Warning: this post is long. We hired the tuk tuk driver for the day and explored a lot of the area’s offerings. Ratanakiri is a strange place with many strange things, and a quiet tourist culture very similar to Battambang. Before any crazy adventure, however, we needed to check out breakfast.
On the way to breakfast we discovered a water tower very similar to the Seattle Space Needle:
The restaurant was located on Kan Seng Lake, which means “Towel Lake.” It also means, “scarf” which is much sexier. These workers were friendly enough during their hard work:
Following breakfast, we took a tour of the lake:
Difficult to see: a man washes his moto in the lake:
Following are some pictures from the Terres Rouges Lodge, which we enjoyed exploring the grounds of (and later the next day visiting the pool of):
We never did figure out what this thing means:
Indigenous product selfies:
Some more scenes from around town:
The color of the earth in this province is unreal. So beautiful when matched by the greenery:
The insanely grotesque triple-decker pig truck. You’ll notice a guy on the back. We followed the truck for maybe ten minutes, and while on the road, the dude was eating his meal. We hoped it wasn’t pork.
That in the distance? Rubber farms. Ratanakiri is mostly, at least from what we saw, rubber plantations.
Farmer shacks are fairly desolate.
A common sight: a pool table. We saw many, many pool tables for local Cambodians. Some were dominated by children, and some by adults. Usually all boys and men.
One of the concession centers:
They forgot to take the Hawaii license plate off:
Traditional indigenous huts:
For bachelors and bachelorettes, respectively:
A suspension bridge:
A dangling powerstrip (that worked!):
Next to that rubber concession (above), the Latex Center Restaurant:
From the Laos restaurant we ate lunch at:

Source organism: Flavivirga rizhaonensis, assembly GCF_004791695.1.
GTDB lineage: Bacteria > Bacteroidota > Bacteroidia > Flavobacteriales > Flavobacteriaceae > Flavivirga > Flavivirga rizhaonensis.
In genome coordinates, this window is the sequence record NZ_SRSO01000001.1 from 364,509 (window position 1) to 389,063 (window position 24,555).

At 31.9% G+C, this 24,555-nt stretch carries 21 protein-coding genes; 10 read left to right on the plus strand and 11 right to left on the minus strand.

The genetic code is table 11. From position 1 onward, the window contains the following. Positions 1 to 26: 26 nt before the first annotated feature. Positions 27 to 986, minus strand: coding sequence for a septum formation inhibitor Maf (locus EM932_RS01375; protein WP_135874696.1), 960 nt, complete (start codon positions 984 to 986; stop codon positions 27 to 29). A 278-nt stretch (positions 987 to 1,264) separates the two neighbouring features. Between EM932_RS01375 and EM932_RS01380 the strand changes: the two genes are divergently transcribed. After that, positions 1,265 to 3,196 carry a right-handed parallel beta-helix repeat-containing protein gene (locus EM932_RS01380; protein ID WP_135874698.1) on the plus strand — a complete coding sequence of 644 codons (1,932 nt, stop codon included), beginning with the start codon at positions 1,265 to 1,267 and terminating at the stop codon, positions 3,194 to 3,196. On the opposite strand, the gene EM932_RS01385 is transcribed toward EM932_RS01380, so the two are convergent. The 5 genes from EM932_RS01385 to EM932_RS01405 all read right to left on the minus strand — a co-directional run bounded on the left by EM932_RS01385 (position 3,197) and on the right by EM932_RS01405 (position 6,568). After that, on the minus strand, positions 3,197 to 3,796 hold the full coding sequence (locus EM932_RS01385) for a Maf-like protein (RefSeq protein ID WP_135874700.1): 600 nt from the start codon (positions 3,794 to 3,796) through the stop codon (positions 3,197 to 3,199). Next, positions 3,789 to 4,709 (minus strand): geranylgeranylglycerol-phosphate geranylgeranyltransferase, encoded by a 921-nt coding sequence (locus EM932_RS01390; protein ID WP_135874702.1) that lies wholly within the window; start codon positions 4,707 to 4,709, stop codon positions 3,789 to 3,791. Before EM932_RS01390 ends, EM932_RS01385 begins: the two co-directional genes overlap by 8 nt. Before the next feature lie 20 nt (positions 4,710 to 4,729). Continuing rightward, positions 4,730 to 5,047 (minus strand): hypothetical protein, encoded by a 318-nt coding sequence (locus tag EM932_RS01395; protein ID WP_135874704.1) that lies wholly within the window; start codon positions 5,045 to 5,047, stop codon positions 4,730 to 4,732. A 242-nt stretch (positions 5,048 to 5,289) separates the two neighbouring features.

Next stop: a Kroeung village.
Note: I didn’t want to be one of the “exploitative tourists” who take lots of pictures and treat these people like zoo animals. It’s hard enough being at these villages, where the people live a simple and isolated life. That said, we did support their economy and bought their hand-woven scarves. We also were able to ask them a lot about their lives after the Civil War.
After visiting the village, we visited the Yeak Loam lake, which is a volcanic lake. It’s warm waters were refreshing and strange (having become used to swimming in Cambodia in the ocean). But it was still fun. Also, we were some of the only foreigners there. It was great to see lots of young Cambodians swimming. Below, the changing booths were hardly private:
Eric, a non-swimmer, was kind enough to get action shots of Yenda, Stephanie, and myself.
Following a swim, we hiked around the perimeter of the lake, which was hot but peaceful.
After Yeak Loam, we decided it was time to pursue local honey, which our tuk tuk river led us to believe was nearby. We ended up visiting several roadside families, each looking slightly more “concerned” than the last, as we went after our prize.
This honey was low quality but pretty cheap ($7 for the whole batch):
The dust was significantly bad, and Pinkie had to protect herself:
The third time was the charm:
Dee-licious,and it came with the bees for free! Below: we bought some rice wine to celebrate!